However, as you can probably imagine, on most mornings, I struggle to spot my vitamins on the left-hand side because they blend right in. But when I place a plate underneath them, suddenly, I can see my vitamins clearly. I've applied this intervention for various individuals facing similar challenges where items they need to interact with or manipulate become hard to see due to the countertop's design.


Diffuse LightGlare is a huge concern because of how it reflects into the eye, creating sharp, shiny spots that people struggle to adjust to. The initial step is to diffuse the light. If there are multiple concentrated spots of light, it intensifies the glare because of the high contrast between light and dark. By incorporating multiple small sources of light, we can disperse the light more evenly. Additionally, using lampshades or covers on bulbs softens the light and reduces glare. Window treatments are also effective, as is increasing the overall brightness around the glare source.

At certain times of the year, I have glare issues due to sunlight streaming in. To mitigate this, I turn on my overhead light and another lamp on my desk corner. This helps minimize the sharp contrast between the incoming sunlight and the overall room environment, reducing glare. Additionally, it's recommended to use two light sources on the opposite side of the room when natural light enters through a window, further diffusing the light and counteracting glare.

Light Quality. So, while we focus on increasing brightness (increasing the lumens), it's important not to overdo it, as excessive brightness can lead to glare. If someone experiences glare from a light source, consider slightly reducing its intensity. Additionally, adjusting the color of the light towards the warmer, yellow-orange spectrum can alleviate glare. Maintaining the overall room lighting at recommended levels, which can be easily found, is important. And having adjustable lighting controls, such as dimmer switches, is invaluable for optimizing lighting conditions. Smart bulbs also provide this option.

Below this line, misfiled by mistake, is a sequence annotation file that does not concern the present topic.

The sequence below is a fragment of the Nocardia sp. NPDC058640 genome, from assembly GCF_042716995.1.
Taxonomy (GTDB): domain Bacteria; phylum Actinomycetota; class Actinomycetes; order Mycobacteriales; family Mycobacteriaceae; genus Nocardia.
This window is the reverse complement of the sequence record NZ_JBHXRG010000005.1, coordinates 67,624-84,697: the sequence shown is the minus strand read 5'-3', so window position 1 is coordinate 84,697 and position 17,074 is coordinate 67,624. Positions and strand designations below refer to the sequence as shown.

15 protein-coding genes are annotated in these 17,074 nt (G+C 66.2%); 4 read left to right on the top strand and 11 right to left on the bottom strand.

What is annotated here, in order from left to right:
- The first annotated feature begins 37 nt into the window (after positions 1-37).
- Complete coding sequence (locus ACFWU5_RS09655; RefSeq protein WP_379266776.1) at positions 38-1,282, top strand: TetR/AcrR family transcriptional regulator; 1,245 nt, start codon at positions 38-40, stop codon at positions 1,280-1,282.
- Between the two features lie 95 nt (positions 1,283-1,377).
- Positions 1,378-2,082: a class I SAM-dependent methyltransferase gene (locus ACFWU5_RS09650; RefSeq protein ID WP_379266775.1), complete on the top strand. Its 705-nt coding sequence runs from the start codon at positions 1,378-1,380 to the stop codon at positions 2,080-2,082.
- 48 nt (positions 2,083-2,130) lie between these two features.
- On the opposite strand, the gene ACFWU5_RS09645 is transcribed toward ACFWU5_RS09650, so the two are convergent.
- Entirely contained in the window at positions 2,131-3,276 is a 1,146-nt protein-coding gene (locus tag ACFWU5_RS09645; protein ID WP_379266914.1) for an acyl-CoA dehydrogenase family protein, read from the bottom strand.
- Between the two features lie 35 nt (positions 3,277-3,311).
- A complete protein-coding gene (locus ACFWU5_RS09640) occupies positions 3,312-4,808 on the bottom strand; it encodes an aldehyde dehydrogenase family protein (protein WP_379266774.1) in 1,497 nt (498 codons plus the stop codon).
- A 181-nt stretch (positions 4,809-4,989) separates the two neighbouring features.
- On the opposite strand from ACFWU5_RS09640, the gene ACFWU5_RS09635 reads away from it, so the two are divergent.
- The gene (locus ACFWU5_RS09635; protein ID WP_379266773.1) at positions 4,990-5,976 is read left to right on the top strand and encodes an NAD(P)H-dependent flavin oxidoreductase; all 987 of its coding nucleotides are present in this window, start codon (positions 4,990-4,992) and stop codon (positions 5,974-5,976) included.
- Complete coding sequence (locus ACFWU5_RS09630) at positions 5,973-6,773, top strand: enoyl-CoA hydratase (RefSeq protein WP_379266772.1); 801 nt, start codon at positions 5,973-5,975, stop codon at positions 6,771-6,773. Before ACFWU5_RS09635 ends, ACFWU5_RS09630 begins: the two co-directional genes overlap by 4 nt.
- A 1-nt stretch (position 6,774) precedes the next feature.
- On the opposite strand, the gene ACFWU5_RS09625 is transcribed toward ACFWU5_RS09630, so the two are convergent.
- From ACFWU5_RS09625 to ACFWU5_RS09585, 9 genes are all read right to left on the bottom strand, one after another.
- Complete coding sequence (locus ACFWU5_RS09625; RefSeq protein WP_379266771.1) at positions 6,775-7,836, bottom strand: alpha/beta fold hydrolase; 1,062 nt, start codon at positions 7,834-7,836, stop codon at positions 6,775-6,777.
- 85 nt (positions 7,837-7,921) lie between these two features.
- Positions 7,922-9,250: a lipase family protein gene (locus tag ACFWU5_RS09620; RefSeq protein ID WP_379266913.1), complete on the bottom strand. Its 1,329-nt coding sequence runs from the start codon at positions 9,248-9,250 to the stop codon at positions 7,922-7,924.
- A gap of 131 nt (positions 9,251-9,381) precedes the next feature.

So, when arranging workstations, windows and light sources should be aligned parallel to the line of sight. In my office, this setup is generally effective, but when the sun shifts position, it can create a scenario where light enters perpendicular to the line of sight, causing glare. This is problematic because we want to avoid directing light directly into people's eyes. Additionally, it's best to avoid placing light sources directly overhead or in front of the workstation. Instead, positioning lamps to the side helps prevent glare and ensures that light does not bounce off at an angle that can affect visibility.

When selecting material finishes, it's preferable to opt for matte surfaces on tables, countertops, and even tiles. Shiny finishes tend to reflect light, which can cause glare. Additionally, you can adjust paint finishes to be flat or semi-gloss, as some individuals are highly sensitive to glossy surfaces, whether it's on countertops or walls. It's also important to consider the type of paper used, as low gloss paper can significantly reduce glare. Conversely, high gloss paper or lamination, while durable, can create unwanted reflections due to its shiny surface.

When it comes to paper products, opting for matte finishes, such as matte page protectors, can help minimize glare compared to glossy finishes. This is an important consideration. Regarding smart technologies, there's substantial evidence supporting their role in preserving independence and autonomy among individuals with vision impairments. Additionally, these technologies can be valuable tools for enhancing cognitive abilities and compensating for cognitive challenges, although delving into this topic would require a separate course.

Smart Technologies

When considering smart technologies, particularly for individuals with low vision, some individuals may experience dual sensory loss, involving both decreased vision and hearing. This influences the types of cues that are most effective. Generally, individuals prefer verbal or auditory cues initially, followed by vibration feedback, if they only have low vision. However, if someone also has hearing loss, verbal or auditory cues may not be suitable, necessitating the use of vibration options.

We also need to examine the control mechanisms. Are there options to adjust the font size in the app, enhance contrast on the controlling device for smart devices, and reduce glare on screens? It's important to have variable control options for individuals unable to use touchscreens due to accessibility concerns, as touchscreens lack tactile feedback. While verbal control may allow navigation of smartphone apps, if the app lacks accessibility options, the smart device won't function well.